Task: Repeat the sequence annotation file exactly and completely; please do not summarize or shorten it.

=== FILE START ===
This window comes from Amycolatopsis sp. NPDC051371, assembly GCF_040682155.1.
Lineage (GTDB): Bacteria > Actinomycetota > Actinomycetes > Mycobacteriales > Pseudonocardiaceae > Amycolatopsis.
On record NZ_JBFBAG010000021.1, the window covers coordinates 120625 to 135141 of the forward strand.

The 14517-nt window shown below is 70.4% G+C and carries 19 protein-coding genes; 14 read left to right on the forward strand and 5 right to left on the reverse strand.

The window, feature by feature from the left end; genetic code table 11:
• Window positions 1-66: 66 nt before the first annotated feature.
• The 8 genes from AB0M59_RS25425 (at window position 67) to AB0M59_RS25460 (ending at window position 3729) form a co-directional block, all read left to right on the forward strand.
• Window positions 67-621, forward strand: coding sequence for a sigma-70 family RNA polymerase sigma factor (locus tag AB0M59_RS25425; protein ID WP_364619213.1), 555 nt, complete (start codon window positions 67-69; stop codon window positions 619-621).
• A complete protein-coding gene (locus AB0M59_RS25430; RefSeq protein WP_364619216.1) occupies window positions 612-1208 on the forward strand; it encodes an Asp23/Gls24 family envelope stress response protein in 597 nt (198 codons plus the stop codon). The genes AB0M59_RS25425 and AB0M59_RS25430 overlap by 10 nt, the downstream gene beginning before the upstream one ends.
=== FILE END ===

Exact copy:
This window comes from Amycolatopsis sp. NPDC051371, assembly GCF_040682155.1.
Lineage (GTDB): Bacteria > Actinomycetota > Actinomycetes > Mycobacteriales > Pseudonocardiaceae > Amycolatopsis.
On record NZ_JBFBAG010000021.1, the window covers coordinates 120625 to 135141 of the forward strand.

The 14517-nt window shown below is 70.4% G+C and carries 19 protein-coding genes; 14 read left to right on the forward strand and 5 right to left on the reverse strand.

The window, feature by feature from the left end; genetic code table 11:
• Window positions 1-66: 66 nt before the first annotated feature.
• The 8 genes from AB0M59_RS25425 (at window position 67) to AB0M59_RS25460 (ending at window position 3729) form a co-directional block, all read left to right on the forward strand.
• Window positions 67-621, forward strand: coding sequence for a sigma-70 family RNA polymerase sigma factor (locus tag AB0M59_RS25425; protein ID WP_364619213.1), 555 nt, complete (start codon window positions 67-69; stop codon window positions 619-621).
• A complete protein-coding gene (locus AB0M59_RS25430; RefSeq protein WP_364619216.1) occupies window positions 612-1208 on the forward strand; it encodes an Asp23/Gls24 family envelope stress response protein in 597 nt (198 codons plus the stop codon). The genes AB0M59_RS25425 and AB0M59_RS25430 overlap by 10 nt, the downstream gene beginning before the upstream one ends.